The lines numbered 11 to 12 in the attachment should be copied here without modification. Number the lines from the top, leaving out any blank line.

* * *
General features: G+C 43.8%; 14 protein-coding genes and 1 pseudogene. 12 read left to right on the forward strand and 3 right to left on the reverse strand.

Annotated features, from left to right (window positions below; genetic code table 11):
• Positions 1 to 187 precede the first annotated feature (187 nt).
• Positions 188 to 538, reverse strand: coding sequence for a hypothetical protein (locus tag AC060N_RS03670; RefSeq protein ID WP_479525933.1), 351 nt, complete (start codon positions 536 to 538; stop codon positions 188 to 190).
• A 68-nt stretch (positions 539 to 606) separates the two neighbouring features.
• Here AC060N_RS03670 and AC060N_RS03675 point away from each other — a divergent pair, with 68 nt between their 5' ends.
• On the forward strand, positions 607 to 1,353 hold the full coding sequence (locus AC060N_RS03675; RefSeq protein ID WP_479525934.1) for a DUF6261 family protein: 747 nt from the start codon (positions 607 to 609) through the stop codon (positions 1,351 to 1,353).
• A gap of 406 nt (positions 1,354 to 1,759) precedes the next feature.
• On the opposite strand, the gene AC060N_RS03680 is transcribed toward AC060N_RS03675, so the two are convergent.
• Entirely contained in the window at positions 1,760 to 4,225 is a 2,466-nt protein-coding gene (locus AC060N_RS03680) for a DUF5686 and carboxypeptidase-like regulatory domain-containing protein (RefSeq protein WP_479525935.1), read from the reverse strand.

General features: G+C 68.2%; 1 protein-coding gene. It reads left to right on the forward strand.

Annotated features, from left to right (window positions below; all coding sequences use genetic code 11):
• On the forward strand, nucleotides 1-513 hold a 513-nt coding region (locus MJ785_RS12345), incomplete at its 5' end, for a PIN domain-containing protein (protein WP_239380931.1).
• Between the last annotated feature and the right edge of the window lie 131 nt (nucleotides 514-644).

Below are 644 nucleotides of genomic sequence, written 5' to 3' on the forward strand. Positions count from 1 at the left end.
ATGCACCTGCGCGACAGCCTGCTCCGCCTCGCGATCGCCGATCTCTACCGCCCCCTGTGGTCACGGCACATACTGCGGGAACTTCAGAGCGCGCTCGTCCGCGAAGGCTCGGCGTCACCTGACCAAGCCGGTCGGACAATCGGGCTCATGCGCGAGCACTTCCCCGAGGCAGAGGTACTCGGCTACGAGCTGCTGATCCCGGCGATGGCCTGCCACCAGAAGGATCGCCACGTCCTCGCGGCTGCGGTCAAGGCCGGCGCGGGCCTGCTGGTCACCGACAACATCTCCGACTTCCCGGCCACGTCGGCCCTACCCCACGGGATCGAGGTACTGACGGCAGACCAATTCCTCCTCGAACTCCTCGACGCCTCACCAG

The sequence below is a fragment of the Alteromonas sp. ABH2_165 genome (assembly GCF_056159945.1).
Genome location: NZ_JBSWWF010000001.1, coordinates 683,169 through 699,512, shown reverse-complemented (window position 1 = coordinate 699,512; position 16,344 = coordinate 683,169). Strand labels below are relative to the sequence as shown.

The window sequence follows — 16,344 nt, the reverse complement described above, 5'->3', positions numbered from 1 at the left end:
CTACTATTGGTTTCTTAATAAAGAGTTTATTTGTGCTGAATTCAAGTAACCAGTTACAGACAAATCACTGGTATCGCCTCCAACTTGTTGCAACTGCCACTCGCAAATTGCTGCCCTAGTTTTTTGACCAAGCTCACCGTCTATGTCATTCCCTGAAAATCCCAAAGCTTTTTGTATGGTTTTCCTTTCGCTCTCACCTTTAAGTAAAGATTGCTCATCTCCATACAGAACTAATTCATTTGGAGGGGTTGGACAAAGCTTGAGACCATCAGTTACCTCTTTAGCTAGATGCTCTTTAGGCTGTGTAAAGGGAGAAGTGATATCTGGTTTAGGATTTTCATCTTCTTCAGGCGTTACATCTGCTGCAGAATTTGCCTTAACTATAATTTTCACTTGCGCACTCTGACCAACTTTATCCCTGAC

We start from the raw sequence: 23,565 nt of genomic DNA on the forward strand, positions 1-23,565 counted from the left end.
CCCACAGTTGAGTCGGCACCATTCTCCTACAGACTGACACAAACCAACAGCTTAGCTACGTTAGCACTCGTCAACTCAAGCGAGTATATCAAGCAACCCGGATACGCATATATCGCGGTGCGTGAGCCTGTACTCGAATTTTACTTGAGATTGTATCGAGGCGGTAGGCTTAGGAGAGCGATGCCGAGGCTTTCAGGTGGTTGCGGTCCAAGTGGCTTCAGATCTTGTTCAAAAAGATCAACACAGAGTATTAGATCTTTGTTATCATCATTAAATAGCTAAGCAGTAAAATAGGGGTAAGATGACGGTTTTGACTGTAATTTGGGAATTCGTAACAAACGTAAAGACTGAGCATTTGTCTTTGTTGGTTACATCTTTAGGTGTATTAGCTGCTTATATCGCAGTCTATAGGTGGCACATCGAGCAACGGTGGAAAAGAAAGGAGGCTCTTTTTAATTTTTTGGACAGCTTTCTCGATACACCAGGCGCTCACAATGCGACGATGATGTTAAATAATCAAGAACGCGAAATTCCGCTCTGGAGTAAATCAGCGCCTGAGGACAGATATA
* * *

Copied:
General features: G+C 68.2%; 1 protein-coding gene. It reads left to right on the forward strand.

Annotated features, from left to right (window positions below; all coding sequences use genetic code 11):